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Thursday, Oct. 9, 2003 02:20 pm

A community comes to terms with itself

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Parkland College’s production of The Laramie Project features a cast of dozens

Randi Collins-Hard is directing The Laramie Project at Parkland College in Champaign, currently running through Oct. 12. The Laramie Project has been the most-produced play in the United States the past couple of years. Springfield saw a production here in 2002. What makes the Parkland production unforgettable is the fact that Collins-Hard has cast 73 actors instead of the usual eight.

The Laramie Project is comprised of interviews with the townspeople of Laramie, Wyo. after the 1988 murder of gay college student Matthew Shepard. A group of actors making up the Tectonic Theatre Project from New York made several trips to Laramie to interview people from the town about the murder. From these interview tapes and transcripts, a play was created; each line of dialogue was taken from the mouths of these townspeople. It's a unique experience sitting through this play, and the realization hits that of course it's more than a play, it's a kind of communal thing, thus making Collins-Hard's production quite an event in itself. Her production is made up of community people, faculty and students from both the University of Illinois and Parkland.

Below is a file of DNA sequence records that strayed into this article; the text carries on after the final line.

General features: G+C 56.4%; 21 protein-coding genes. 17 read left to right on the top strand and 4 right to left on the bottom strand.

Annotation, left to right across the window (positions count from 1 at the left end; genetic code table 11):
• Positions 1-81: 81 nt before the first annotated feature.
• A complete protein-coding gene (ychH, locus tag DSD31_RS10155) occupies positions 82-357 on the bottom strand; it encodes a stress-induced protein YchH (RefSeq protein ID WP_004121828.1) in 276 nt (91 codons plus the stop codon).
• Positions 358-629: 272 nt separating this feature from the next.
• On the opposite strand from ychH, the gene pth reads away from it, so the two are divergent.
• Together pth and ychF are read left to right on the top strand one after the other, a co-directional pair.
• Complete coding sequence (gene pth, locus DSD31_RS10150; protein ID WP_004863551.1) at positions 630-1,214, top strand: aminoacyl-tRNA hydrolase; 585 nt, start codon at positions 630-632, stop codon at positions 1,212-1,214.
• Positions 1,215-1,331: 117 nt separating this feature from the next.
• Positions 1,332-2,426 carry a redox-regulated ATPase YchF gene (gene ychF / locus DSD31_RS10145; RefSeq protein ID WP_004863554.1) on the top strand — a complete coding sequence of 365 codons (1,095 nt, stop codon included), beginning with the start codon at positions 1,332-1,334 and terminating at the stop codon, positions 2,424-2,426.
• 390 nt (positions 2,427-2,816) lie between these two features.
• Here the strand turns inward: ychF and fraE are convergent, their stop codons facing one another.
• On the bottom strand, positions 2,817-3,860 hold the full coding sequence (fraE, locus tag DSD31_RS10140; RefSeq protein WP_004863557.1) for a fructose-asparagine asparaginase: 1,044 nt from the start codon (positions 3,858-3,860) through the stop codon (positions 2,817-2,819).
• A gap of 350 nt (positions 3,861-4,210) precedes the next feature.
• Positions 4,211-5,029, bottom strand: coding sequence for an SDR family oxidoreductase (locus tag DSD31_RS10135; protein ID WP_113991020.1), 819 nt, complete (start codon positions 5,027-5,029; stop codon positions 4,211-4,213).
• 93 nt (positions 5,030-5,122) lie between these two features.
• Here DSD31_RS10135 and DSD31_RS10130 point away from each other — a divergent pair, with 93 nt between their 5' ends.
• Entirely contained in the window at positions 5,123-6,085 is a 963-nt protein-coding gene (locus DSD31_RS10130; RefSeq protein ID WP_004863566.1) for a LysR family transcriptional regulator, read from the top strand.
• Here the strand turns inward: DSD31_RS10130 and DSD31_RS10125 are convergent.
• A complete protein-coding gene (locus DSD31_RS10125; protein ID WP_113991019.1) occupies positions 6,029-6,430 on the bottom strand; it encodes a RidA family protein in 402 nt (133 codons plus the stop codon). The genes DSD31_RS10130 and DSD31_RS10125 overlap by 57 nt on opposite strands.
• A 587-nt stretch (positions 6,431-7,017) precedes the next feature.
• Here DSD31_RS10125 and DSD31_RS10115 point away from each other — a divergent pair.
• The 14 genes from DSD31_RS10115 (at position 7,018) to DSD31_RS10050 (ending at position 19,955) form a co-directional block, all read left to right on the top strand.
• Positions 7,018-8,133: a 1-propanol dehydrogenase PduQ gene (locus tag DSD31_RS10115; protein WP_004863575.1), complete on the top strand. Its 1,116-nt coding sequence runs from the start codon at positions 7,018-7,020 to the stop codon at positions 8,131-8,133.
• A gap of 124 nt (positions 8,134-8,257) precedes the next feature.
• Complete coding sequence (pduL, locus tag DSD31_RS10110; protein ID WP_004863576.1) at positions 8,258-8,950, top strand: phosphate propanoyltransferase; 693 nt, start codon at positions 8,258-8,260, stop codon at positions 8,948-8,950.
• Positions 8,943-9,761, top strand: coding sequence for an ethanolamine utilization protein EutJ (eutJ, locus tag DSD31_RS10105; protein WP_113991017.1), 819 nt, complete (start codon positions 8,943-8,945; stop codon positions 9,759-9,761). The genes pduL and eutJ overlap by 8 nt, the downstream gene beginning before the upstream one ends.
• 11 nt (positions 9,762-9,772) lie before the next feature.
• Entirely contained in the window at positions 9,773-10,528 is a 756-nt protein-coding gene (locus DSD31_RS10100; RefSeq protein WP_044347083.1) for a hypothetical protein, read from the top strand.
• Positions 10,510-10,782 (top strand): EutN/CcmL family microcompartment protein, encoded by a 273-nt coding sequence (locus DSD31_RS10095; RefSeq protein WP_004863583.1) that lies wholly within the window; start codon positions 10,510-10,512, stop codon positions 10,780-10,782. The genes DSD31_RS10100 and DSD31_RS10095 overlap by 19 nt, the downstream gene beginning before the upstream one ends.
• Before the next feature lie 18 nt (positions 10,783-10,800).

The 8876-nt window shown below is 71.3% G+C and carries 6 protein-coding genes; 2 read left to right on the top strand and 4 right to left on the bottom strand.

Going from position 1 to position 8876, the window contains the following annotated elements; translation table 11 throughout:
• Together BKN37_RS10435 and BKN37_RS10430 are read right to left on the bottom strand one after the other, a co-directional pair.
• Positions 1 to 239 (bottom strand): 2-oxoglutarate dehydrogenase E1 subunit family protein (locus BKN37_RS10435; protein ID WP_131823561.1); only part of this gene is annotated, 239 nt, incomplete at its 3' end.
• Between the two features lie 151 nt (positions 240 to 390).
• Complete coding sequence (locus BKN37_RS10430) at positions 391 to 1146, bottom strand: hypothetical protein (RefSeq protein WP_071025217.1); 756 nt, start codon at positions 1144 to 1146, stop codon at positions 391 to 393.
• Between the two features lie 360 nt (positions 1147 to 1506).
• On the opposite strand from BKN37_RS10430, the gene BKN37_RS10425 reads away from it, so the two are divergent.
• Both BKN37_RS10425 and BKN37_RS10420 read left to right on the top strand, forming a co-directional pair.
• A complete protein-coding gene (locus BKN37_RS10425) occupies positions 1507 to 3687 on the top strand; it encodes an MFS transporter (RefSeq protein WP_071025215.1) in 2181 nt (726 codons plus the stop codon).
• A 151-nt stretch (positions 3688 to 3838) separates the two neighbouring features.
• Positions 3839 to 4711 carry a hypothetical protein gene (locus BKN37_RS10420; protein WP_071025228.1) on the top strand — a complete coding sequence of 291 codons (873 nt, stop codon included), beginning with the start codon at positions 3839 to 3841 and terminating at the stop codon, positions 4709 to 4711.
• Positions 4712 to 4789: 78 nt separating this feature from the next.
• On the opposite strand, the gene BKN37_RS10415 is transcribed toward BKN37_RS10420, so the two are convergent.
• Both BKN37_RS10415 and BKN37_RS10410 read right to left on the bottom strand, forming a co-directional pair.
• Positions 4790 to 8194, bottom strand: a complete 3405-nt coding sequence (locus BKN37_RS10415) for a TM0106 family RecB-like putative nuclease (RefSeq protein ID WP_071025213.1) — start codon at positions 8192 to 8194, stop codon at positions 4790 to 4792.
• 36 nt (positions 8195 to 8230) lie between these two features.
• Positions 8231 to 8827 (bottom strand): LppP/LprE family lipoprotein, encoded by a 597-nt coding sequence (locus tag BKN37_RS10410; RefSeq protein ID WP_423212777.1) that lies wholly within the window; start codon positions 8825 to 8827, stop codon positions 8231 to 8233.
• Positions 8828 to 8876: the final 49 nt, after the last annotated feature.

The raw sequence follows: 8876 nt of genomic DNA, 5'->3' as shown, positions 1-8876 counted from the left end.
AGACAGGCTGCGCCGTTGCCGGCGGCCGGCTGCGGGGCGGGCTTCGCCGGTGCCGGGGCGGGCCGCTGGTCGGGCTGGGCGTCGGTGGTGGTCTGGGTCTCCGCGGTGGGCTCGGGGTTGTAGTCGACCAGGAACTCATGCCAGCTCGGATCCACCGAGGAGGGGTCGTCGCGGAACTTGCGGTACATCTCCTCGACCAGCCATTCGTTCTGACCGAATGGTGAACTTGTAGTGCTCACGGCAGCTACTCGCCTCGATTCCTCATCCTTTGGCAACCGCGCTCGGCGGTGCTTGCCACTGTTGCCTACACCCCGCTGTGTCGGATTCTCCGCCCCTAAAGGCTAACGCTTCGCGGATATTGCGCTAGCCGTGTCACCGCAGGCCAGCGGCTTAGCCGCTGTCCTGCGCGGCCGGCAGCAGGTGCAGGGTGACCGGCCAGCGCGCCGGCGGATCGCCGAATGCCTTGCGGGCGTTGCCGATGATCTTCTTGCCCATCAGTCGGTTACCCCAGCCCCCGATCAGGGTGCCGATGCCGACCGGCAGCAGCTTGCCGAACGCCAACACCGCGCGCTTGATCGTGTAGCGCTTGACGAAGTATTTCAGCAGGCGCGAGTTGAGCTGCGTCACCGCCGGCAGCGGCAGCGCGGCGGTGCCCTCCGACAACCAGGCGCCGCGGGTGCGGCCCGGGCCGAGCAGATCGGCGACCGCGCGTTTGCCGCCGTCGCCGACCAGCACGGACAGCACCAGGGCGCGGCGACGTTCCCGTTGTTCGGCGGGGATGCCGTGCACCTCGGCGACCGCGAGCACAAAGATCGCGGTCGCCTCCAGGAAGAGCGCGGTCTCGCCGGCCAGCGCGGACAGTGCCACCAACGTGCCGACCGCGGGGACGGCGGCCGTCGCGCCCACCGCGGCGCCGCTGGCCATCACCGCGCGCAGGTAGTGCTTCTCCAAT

Before a run-through rehearsal of the play the week before the show opened, Collins-Hard received a phone call from the playwright of The Laramie Project, Moises Kaufman (he shares the writing credit the actors who also conducted the interviews in Laramie). Kaufman was actually in Champaign doing research at the U. of I. and had read about the play in the local newspaper.

"He was unable to get to the rehearsal but came by later and spent an hour and a half talking to the cast," she said. "He was very excited about the play being done this way since it had up to this point only been staged with the minimal cast, so he was enthralled about the possibilities."

The giant cast sits all around the stage during the entire performance, adding another dimension to the performance. There is also a live TV-camera-hookup onstage, so we see parts of the play on a big-screen as well. The entire production envelops the audience, bringing them into the action.

Kaufman took questions from the cast and he asked the actors which characters they were playing. Then he would tell each of them stories about their characters, stories that didn't make it to the finished version of the original play (which was also made into an HBO movie last year). He then updated the actors on the lives of these characters since the play was produced.

"He said something very interesting about what this production does," says Collins-Hard. "He said the original play is about eight actors trying to understand a community, but now it's about a community of people trying to understand themselves."

The play continues running Oct. 9-11 at 8 p.m. and Oct. 12 at 3 p.m. (call 217-351-2528 for tickets).

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